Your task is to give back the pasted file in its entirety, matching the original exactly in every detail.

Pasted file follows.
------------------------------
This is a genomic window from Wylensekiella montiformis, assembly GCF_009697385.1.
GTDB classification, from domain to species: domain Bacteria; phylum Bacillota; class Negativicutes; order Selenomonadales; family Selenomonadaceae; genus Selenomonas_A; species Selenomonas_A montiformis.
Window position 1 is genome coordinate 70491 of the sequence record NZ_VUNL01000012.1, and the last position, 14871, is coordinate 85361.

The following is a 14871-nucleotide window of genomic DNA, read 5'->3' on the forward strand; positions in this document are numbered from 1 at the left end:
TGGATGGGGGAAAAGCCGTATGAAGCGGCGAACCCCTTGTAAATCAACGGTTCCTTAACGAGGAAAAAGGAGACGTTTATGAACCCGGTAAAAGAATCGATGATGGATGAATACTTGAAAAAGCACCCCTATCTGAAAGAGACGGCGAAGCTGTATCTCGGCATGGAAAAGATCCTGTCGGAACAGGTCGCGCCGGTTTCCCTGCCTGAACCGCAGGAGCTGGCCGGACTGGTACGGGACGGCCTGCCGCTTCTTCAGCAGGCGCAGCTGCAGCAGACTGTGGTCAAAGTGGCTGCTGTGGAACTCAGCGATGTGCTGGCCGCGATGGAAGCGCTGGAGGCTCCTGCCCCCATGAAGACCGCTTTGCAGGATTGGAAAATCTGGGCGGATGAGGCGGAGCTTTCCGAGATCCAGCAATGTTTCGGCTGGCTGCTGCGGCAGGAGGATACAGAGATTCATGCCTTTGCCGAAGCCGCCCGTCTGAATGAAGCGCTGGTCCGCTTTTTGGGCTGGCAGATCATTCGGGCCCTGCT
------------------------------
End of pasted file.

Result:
This is a genomic window from Wylensekiella montiformis, assembly GCF_009697385.1.
GTDB classification, from domain to species: domain Bacteria; phylum Bacillota; class Negativicutes; order Selenomonadales; family Selenomonadaceae; genus Selenomonas_A; species Selenomonas_A montiformis.
Window position 1 is genome coordinate 70491 of the sequence record NZ_VUNL01000012.1, and the last position, 14871, is coordinate 85361.

The following is a 14871-nucleotide window of genomic DNA, read 5'->3' on the forward strand; positions in this document are numbered from 1 at the left end:
TGGATGGGGGAAAAGCCGTATGAAGCGGCGAACCCCTTGTAAATCAACGGTTCCTTAACGAGGAAAAAGGAGACGTTTATGAACCCGGTAAAAGAATCGATGATGGATGAATACTTGAAAAAGCACCCCTATCTGAAAGAGACGGCGAAGCTGTATCTCGGCATGGAAAAGATCCTGTCGGAACAGGTCGCGCCGGTTTCCCTGCCTGAACCGCAGGAGCTGGCCGGACTGGTACGGGACGGCCTGCCGCTTCTTCAGCAGGCGCAGCTGCAGCAGACTGTGGTCAAAGTGGCTGCTGTGGAACTCAGCGATGTGCTGGCCGCGATGGAAGCGCTGGAGGCTCCTGCCCCCATGAAGACCGCTTTGCAGGATTGGAAAATCTGGGCGGATGAGGCGGAGCTTTCCGAGATCCAGCAATGTTTCGGCTGGCTGCTGCGGCAGGAGGATACAGAGATTCATGCCTTTGCCGAAGCCGCCCGTCTGAATGAAGCGCTGGTCCGCTTTTTGGGCTGGCAGATCATTCGGGCCCTGCT